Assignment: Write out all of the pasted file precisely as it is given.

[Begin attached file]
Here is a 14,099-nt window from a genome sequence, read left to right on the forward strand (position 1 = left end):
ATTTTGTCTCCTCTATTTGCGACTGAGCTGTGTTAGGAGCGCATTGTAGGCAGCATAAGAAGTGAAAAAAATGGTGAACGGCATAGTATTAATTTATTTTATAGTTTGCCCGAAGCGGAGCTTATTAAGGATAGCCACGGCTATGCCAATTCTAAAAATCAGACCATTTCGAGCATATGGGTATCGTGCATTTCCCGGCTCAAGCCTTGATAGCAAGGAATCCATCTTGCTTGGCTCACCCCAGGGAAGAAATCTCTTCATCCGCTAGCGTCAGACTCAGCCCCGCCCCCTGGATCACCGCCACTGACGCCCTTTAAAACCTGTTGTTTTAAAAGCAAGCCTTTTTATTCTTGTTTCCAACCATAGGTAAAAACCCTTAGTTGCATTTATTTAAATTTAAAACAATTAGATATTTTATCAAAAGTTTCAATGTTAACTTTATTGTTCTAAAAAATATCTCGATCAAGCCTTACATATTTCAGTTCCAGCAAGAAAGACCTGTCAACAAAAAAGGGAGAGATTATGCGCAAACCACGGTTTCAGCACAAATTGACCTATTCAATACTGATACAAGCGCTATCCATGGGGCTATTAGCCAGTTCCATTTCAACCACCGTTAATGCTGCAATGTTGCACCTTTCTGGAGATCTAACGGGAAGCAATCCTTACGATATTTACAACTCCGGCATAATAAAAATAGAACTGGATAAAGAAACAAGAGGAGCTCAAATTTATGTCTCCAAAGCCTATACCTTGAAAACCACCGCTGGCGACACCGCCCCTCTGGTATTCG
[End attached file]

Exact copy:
Here is a 14,099-nt window from a genome sequence, read left to right on the forward strand (position 1 = left end):
ATTTTGTCTCCTCTATTTGCGACTGAGCTGTGTTAGGAGCGCATTGTAGGCAGCATAAGAAGTGAAAAAAATGGTGAACGGCATAGTATTAATTTATTTTATAGTTTGCCCGAAGCGGAGCTTATTAAGGATAGCCACGGCTATGCCAATTCTAAAAATCAGACCATTTCGAGCATATGGGTATCGTGCATTTCCCGGCTCAAGCCTTGATAGCAAGGAATCCATCTTGCTTGGCTCACCCCAGGGAAGAAATCTCTTCATCCGCTAGCGTCAGACTCAGCCCCGCCCCCTGGATCACCGCCACTGACGCCCTTTAAAACCTGTTGTTTTAAAAGCAAGCCTTTTTATTCTTGTTTCCAACCATAGGTAAAAACCCTTAGTTGCATTTATTTAAATTTAAAACAATTAGATATTTTATCAAAAGTTTCAATGTTAACTTTATTGTTCTAAAAAATATCTCGATCAAGCCTTACATATTTCAGTTCCAGCAAGAAAGACCTGTCAACAAAAAAGGGAGAGATTATGCGCAAACCACGGTTTCAGCACAAATTGACCTATTCAATACTGATACAAGCGCTATCCATGGGGCTATTAGCCAGTTCCATTTCAACCACCGTTAATGCTGCAATGTTGCACCTTTCTGGAGATCTAACGGGAAGCAATCCTTACGATATTTACAACTCCGGCATAATAAAAATAGAACTGGATAAAGAAACAAGAGGAGCTCAAATTTATGTCTCCAAAGCCTATACCTTGAAAACCACCGCTGGCGACACCGCCCCTCTGGTATTCG